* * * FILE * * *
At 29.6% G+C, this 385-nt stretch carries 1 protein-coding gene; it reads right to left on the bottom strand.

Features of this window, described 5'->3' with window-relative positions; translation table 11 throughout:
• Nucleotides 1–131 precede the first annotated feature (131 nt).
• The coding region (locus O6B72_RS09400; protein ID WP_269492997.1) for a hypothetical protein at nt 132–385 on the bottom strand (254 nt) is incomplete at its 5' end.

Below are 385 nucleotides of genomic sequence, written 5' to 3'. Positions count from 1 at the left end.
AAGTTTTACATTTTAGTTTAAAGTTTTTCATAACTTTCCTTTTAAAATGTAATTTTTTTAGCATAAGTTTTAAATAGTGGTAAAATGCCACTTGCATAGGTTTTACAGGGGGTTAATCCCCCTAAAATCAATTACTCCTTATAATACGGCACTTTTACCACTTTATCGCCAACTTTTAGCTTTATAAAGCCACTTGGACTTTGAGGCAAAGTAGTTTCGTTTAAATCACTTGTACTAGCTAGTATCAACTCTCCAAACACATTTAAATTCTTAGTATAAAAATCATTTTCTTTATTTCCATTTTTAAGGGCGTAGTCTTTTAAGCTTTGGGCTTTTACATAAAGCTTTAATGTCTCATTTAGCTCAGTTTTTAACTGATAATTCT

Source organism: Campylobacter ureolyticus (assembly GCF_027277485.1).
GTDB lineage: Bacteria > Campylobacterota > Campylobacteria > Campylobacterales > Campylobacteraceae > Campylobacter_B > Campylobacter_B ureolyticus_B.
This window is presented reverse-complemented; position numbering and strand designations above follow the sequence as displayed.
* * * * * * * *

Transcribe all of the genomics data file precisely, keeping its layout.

At 29.6% G+C, this 385-nt stretch carries 1 protein-coding gene; it reads right to left on the bottom strand.

Features of this window, described 5'->3' with window-relative positions; translation table 11 throughout:
• Nucleotides 1–131 precede the first annotated feature (131 nt).
• The coding region (locus O6B72_RS09400; protein ID WP_269492997.1) for a hypothetical protein at nt 132–385 on the bottom strand (254 nt) is incomplete at its 5' end.

Below are 385 nucleotides of genomic sequence, written 5' to 3'. Positions count from 1 at the left end.
AAGTTTTACATTTTAGTTTAAAGTTTTTCATAACTTTCCTTTTAAAATGTAATTTTTTTAGCATAAGTTTTAAATAGTGGTAAAATGCCACTTGCATAGGTTTTACAGGGGGTTAATCCCCCTAAAATCAATTACTCCTTATAATACGGCACTTTTACCACTTTATCGCCAACTTTTAGCTTTATAAAGCCACTTGGACTTTGAGGCAAAGTAGTTTCGTTTAAATCACTTGTACTAGCTAGTATCAACTCTCCAAACACATTTAAATTCTTAGTATAAAAATCATTTTCTTTATTTCCATTTTTAAGGGCGTAGTCTTTTAAGCTTTGGGCTTTTACATAAAGCTTTAATGTCTCATTTAGCTCAGTTTTTAACTGATAATTCT

Source organism: Campylobacter ureolyticus (assembly GCF_027277485.1).
GTDB lineage: Bacteria > Campylobacterota > Campylobacteria > Campylobacterales > Campylobacteraceae > Campylobacter_B > Campylobacter_B ureolyticus_B.
This window is presented reverse-complemented; position numbering and strand designations above follow the sequence as displayed.